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'A Night at the Old Grist Mill Museum'

Fourth-grader inspired by East Rockaway history


While there were several speakers who have published books and conducted extensive research, the star of the show was fourth grader Dava Kielb.
After taking a trip to the Grist Mill Museum with her second grade Rhame Avenue Elementary School class, her teacher, Lorraine Liberti, asked the class to write a story about their experiences. Kielb, now 10, took a different route than other students in her class and wrote “A Night at the Old Grist Mill Museum,” a story about her and a friend getting trapped in museum and encountering spirits of people who once lived in East Rockaway.
After reading the story, Liberti encouraged Kielb to continue to work on it because she thought it was well written and interesting. Kielb, with the help of her mother, Kim, and grandmother, finished writing and illustrating her story. She read “A Night at the Old Grist Mill Museum” on June 21 for people of all ages to hear, including some of her classmates.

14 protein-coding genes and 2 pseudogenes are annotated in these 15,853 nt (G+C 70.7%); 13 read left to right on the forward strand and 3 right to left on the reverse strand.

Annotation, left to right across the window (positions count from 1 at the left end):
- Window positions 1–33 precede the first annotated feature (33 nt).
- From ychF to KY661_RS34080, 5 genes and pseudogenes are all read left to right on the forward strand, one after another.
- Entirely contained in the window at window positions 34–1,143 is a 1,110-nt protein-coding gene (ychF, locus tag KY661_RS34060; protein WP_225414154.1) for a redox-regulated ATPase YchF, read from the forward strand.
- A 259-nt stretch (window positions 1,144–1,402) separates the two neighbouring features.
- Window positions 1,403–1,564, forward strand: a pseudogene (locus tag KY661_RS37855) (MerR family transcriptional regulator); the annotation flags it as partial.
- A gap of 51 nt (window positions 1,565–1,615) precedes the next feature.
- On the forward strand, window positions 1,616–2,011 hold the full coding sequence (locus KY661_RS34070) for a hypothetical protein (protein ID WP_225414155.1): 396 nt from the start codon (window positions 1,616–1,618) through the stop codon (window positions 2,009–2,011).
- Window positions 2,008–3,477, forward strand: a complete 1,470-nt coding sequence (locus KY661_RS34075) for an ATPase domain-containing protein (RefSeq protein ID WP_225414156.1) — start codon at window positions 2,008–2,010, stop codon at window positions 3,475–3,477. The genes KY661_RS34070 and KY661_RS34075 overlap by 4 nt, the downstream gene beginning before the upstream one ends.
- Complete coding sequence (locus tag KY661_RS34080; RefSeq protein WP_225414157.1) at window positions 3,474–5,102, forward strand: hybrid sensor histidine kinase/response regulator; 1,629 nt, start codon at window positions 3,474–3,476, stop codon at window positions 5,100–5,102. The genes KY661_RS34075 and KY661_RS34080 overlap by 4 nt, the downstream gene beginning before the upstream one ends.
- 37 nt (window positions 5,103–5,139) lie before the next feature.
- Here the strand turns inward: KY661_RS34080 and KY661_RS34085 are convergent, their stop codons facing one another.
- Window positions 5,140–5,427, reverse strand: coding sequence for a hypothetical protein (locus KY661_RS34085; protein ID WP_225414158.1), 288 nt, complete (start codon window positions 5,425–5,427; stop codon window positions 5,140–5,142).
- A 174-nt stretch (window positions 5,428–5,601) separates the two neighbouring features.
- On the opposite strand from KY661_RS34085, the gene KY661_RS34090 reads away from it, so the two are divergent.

“I’ve got to be honest,” Dava told the crowd before she started reading, “I’m not a big fan of writing, but this one was fun because it didn’t matter, you could let your imagination run wild.”
Kielb said she was nervous at first but quickly relaxed once she began reading and felt at ease having her friends sitting in the front row. “I knew that they were my true friends,” she said. “One day if they have a special thing I’m definitely going to come for them.”
Her former teacher, Liberti, was in the audience and said Kielb did a fantastic job. “It was thrilling,” Liberti said. “When you have all of that mind-numbing paperwork, this makes it all worthwhile.”
Madeline Pearson, president of the historical society, was impressed by Kielb. “Hopefully she’s an inspiration to other young kids to write as well,” Pearson said.
Coincidentally, Kielb currently lives in the home that was formerly occupied by Mildred Roemer, author of “East Rockaway: It Happened Here.” John Bishop illustrated the book and knew Roemer well while growing up. “He is lucky to know Mildred Roemer because I’ve heard she’s a great person,” Kielb said.

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